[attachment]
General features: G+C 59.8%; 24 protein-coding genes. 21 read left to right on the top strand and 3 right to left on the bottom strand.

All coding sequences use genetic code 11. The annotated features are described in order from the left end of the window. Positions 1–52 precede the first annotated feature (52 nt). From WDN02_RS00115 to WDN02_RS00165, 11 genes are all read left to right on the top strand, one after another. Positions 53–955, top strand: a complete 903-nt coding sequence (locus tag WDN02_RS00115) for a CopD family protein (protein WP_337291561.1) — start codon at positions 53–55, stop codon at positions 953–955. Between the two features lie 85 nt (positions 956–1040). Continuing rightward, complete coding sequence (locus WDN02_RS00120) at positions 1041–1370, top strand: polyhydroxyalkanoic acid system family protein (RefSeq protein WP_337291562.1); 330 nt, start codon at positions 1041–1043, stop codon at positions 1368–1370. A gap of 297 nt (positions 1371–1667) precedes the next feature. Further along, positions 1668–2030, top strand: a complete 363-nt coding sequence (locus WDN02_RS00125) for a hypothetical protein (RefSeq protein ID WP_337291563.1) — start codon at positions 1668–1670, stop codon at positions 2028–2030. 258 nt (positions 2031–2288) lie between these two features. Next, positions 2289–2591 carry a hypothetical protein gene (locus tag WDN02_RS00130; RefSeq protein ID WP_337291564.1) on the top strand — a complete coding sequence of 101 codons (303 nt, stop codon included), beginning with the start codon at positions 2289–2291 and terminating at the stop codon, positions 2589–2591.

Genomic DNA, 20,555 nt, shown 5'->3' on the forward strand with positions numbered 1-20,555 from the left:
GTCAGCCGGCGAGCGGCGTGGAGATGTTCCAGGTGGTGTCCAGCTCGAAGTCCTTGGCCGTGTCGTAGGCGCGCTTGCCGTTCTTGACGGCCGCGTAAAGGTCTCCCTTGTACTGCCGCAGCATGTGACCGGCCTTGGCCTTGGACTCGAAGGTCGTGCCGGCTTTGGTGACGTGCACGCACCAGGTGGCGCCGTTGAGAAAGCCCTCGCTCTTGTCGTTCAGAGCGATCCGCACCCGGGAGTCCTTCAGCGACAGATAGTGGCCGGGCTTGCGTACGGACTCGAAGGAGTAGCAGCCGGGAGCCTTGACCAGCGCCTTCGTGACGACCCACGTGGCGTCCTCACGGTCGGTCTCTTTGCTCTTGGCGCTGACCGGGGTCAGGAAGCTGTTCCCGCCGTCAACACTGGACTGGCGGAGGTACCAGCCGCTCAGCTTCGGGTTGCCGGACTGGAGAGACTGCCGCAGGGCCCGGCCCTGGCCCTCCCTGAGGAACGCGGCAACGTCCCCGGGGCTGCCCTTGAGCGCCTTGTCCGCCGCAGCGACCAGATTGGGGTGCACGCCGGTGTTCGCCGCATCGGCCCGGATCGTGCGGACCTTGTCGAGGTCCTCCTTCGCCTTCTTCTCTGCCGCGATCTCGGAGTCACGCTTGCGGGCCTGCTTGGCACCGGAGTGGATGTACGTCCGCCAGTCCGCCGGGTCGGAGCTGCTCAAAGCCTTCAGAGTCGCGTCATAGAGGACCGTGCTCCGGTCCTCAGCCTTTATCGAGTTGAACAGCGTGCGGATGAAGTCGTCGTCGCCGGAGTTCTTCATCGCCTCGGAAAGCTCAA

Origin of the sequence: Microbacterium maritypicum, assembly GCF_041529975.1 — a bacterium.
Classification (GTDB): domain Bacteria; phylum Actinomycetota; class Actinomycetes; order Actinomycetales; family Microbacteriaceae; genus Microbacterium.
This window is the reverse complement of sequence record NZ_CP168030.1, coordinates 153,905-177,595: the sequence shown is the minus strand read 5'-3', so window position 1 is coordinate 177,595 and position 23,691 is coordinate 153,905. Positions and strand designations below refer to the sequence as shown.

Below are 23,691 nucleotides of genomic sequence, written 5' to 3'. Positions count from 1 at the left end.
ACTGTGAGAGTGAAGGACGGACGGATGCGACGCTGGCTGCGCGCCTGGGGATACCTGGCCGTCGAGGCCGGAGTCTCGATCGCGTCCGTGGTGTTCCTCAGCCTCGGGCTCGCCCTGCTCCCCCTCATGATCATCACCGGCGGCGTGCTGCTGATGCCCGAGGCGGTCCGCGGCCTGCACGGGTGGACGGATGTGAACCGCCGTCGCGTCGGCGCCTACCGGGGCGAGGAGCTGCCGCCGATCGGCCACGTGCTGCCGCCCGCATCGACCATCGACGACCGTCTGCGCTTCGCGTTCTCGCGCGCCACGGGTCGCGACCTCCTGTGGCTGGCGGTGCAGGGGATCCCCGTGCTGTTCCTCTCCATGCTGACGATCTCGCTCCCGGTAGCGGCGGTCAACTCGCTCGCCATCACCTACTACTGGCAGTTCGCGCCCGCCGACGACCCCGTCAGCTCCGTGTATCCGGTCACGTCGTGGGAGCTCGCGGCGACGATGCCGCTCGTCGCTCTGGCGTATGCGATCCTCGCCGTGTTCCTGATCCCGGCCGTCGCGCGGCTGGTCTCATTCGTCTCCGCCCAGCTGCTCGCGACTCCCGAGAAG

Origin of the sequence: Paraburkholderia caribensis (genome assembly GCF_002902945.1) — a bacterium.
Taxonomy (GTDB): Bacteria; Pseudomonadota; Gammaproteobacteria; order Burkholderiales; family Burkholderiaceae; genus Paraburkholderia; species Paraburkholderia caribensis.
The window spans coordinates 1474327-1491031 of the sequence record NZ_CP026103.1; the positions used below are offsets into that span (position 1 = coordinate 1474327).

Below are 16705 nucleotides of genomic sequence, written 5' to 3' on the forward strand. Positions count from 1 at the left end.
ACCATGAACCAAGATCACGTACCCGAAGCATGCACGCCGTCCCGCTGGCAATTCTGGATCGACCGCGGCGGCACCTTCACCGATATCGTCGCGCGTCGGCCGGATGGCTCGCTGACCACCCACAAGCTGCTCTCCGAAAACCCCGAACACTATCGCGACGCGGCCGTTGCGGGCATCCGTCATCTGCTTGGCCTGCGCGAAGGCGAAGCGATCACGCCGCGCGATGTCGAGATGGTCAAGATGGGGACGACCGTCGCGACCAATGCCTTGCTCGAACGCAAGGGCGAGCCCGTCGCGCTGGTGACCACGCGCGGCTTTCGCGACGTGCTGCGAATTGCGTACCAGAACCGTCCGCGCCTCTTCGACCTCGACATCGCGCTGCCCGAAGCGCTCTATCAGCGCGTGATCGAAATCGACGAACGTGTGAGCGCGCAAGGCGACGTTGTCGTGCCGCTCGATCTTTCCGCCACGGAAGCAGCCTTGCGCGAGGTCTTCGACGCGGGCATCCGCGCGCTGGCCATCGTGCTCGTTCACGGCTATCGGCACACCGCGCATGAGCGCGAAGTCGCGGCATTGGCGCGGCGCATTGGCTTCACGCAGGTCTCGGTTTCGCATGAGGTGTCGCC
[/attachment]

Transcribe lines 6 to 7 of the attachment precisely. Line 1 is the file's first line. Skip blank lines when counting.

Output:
Classification (GTDB): domain Bacteria; phylum Actinomycetota; class Actinomycetes; order Actinomycetales; family Microbacteriaceae; genus Microbacterium.
This window is the reverse complement of sequence record NZ_CP168030.1, coordinates 153,905-177,595: the sequence shown is the minus strand read 5'-3', so window position 1 is coordinate 177,595 and position 23,691 is coordinate 153,905. Positions and strand designations below refer to the sequence as shown.